The Eastern New Mexico News - Serving Clovis, Portales and the Surrounding Communities

Regional schools head back to online

Portales High, Melrose, Yucca students temporarily go remote

 

Last updated 5/8/2021 at 3:06pm



SANTA FE — New Mexico's newest update of the “Red to Green” framework shows most of the state is in the vaunted turquoise designation, and they'll stay there until at least June 2.

But all is far from well, with Curry and Roosevelt counties reporting 63 new COVID-19 cases and three deaths in the last four days and three local schools returning to remote learning as a result.

Portales High School was the latest closure to in-person learning announced Friday, the same day Melrose announced a one-week remote learning period and three days after Clovis Municipal Schools announced a voluntary two-week remote learning period for Yucca Middle School.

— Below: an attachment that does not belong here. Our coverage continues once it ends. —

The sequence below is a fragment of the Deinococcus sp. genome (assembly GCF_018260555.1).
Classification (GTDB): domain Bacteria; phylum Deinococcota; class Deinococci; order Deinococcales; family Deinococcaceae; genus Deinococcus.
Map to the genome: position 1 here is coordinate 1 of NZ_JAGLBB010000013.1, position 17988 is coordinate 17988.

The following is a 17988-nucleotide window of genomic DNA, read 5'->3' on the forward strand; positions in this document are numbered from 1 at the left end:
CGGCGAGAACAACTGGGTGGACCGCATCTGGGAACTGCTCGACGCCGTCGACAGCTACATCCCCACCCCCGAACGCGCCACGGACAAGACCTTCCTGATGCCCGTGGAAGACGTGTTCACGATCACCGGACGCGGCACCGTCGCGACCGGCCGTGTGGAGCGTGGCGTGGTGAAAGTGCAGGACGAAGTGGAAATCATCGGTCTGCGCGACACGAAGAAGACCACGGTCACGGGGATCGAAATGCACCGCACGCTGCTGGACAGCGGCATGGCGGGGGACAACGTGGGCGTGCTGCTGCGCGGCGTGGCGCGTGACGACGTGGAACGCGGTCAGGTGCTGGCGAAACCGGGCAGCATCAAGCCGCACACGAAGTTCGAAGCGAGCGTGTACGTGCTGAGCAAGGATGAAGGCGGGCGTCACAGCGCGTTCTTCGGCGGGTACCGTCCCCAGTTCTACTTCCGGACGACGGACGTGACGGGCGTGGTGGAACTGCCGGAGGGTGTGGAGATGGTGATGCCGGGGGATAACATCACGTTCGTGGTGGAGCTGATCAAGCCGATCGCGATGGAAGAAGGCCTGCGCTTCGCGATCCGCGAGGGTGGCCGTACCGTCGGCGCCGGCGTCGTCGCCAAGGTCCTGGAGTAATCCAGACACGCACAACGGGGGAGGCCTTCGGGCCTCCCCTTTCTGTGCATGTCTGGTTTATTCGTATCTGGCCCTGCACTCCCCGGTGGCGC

Portales Schools Superintendent Johnnie Cain, in a letter to parents Friday, said the school was notified it had four rapid responses for COVID-19 inside of a 14-day period and would be required to return to remote learning for two weeks. The closure will begin Monday.

“This does not mean there has been an outbreak of COVID-19 cases, but it does mean that of the cases that were reported, all of the tests were not within two days of each other,” Cain wrote. “Although there may be a positive individual who exposed others, if one of those who was exposed waited more than two days before testing, that is counted as a separate response. Portales High School has had seven positive cases since April 21 and five of them can be traced back to the first incident.

“Although we have done everything possible to keep our schools safe, as I have told you before, we realized it would be difficult to prevent infections within the schools.”